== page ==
The contrast between this observation and the subsequent manner which the US and UK consistently articulated a case for war, using WMD as the primary justification, is stark. The whole episode can now be viewed as a foundational platform for the development of post-truth political behaviour.
A few months after the Rycroft memo, on September 25th 2002, UK newspapers published a story that would showcase the nature of the perceived threat from Saddam Hussein's Iraqi regime in unequivocal terms.
The Sun led with the headline "Brits 45 mins from doom". The Star ran with "Mad Saddam ready to attack: 45 minutes from chemical war". This followed up on the previous night's publication of the London Evening Standard which offered the simple headline "45 minutes from attack".
We all now know that the claims were demonstrably false. Post-invasion, there was a failure to find any tangible Iraqi WMD. And even if that hadn't been the case, the 45 minute claim was always false on the basis that it related to battlefield deployment.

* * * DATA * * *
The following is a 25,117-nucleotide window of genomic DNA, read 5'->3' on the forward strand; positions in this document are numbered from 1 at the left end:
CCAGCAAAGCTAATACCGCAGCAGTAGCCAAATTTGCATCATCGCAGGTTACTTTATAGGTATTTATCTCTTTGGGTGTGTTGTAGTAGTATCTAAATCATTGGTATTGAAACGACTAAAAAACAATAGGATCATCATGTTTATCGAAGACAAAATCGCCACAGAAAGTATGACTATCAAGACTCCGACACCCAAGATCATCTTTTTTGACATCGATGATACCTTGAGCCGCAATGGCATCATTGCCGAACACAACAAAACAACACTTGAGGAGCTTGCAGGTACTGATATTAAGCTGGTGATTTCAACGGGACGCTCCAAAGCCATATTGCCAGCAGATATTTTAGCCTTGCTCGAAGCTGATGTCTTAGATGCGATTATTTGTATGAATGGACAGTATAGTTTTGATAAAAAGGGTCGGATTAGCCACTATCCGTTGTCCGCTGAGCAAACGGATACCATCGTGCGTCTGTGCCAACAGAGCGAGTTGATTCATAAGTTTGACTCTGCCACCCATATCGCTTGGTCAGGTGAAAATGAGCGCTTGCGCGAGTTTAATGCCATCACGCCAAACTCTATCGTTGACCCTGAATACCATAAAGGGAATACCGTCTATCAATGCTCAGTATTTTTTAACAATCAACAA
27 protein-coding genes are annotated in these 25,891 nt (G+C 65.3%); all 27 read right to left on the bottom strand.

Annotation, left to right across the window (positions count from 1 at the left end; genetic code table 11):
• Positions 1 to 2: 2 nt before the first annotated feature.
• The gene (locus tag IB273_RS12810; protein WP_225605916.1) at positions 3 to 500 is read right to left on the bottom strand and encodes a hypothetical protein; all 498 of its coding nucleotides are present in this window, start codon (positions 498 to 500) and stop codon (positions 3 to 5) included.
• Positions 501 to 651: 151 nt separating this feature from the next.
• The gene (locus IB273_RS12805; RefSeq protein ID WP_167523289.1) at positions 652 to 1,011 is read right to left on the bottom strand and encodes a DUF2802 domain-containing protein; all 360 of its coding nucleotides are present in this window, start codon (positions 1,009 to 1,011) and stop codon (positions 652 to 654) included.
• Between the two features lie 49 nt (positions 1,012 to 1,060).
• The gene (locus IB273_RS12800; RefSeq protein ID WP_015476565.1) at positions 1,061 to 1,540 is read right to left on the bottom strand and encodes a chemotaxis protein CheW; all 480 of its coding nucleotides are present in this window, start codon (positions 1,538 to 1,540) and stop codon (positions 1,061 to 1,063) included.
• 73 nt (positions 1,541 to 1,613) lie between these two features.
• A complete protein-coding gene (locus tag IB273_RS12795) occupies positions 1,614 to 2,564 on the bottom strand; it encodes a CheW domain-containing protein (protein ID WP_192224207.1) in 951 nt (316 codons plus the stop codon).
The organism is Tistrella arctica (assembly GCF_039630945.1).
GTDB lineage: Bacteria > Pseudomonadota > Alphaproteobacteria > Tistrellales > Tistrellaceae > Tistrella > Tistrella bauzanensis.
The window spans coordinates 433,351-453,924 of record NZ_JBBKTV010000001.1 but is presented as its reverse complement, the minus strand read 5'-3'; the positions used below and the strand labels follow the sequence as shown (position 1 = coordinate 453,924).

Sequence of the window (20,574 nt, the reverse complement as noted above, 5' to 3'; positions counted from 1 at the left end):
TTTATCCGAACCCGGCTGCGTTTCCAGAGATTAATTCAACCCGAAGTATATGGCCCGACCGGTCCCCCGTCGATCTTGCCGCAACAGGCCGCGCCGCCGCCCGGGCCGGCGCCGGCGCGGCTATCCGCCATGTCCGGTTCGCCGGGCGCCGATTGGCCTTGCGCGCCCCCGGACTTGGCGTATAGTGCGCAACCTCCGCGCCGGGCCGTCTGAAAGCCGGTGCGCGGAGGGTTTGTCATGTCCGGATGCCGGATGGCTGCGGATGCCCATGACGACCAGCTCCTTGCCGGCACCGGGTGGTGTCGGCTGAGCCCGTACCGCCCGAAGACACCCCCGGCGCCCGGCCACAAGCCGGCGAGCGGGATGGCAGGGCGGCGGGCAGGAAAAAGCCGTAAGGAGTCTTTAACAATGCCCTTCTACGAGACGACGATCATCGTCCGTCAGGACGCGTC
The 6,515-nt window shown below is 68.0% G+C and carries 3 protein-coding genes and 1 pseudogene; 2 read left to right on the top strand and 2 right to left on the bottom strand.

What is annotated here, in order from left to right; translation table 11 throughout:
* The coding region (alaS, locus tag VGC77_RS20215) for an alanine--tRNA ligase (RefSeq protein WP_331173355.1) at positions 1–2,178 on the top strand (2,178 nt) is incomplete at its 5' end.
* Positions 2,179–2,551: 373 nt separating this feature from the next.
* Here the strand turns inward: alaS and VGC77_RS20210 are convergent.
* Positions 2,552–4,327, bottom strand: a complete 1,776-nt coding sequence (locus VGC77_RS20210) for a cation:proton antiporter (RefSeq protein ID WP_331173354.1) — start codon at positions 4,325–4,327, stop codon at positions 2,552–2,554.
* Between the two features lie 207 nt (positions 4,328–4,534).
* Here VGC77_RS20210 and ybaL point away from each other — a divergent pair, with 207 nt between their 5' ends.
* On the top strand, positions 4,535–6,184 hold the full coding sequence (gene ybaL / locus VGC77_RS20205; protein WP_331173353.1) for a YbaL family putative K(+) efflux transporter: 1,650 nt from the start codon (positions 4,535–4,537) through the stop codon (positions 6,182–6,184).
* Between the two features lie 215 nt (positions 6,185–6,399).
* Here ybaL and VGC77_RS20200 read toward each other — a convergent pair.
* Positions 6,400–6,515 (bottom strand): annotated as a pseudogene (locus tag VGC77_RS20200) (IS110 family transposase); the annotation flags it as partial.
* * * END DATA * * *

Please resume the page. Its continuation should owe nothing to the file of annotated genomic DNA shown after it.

We saw a similar pattern in the final phase of the Brexit referendum, when the official Leave campaign made the claim that £350m per week would be ploughed back into the NHS. This statement, which may have been perceived as a promise by a swaying electorate, never held any prospect of becoming a reality. But in the mind of Dominic Cummings, Vote Leave campaign director, it was enough to bring about the desired referendum outcome.
"If about 600,000 people – just over one per cent of registered voters – had decided differently, IN would have won," he said later. "If Boris, Gove, and Gisela had not supported us and picked up the baseball bat marked 'Turkey/NHS/£350 million' with five weeks to go, then 650,000 votes might have been lost."
Evidently, distorting the real truth to generate a specific required outcome was as successful in 2016 as it was in 2002.
The most iconic moment of the Iraq war arrived on April 9th in Firdos Square, central Baghdad. A large 39ft statue of Saddam Hussein was toppled by American soldiers surrounded by Iraqi citizens, who appeared to be celebrating raucously. The event visually showcased his rule being overwhelmed by the force of Western democracy.